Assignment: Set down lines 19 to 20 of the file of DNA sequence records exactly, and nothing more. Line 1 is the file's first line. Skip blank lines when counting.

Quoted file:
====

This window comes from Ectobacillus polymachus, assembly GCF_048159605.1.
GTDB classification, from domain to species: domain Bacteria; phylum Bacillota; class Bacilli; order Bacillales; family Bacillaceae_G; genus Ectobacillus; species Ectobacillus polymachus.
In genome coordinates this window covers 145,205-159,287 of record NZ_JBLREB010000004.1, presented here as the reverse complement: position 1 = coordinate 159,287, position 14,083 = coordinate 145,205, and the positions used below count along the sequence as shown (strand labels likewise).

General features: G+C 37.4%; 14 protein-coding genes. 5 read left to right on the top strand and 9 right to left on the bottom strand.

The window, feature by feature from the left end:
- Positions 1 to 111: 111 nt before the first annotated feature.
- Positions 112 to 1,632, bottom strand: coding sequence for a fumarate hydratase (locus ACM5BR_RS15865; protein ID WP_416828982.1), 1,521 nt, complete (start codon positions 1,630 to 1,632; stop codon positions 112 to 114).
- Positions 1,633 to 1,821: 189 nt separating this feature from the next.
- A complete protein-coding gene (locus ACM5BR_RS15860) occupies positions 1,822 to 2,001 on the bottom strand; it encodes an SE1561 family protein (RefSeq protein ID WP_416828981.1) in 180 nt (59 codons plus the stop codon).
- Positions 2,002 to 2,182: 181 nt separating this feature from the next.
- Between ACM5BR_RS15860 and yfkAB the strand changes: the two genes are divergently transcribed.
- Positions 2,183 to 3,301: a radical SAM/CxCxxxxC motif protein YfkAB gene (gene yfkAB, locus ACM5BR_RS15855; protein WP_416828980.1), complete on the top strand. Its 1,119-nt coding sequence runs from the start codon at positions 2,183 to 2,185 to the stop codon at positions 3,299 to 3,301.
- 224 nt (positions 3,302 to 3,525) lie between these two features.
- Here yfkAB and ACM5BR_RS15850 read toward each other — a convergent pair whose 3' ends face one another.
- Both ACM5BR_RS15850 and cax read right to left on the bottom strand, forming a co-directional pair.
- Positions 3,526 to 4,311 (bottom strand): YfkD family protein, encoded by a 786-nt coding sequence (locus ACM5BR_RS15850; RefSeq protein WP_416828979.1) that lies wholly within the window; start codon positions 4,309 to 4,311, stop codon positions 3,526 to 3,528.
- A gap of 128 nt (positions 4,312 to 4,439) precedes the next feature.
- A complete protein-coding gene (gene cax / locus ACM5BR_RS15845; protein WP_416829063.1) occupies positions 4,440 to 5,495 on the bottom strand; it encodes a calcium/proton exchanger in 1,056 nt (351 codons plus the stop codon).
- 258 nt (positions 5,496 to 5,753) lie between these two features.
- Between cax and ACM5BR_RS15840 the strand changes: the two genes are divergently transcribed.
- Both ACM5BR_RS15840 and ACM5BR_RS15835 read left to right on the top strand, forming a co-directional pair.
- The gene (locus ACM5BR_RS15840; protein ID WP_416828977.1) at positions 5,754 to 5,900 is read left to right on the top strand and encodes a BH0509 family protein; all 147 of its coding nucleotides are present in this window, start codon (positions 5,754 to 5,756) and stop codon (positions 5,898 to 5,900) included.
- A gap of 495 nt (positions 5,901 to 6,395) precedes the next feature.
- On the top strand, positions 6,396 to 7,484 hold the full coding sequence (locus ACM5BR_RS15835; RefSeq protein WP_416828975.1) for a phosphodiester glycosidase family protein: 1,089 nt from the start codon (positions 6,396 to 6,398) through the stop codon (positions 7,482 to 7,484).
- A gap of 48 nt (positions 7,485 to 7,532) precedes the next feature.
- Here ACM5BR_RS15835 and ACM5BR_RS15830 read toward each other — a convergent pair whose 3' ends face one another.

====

- 258 nt (positions 5,496 to 5,753) lie between these two features.
- Between cax and ACM5BR_RS15840 the strand changes: the two genes are divergently transcribed.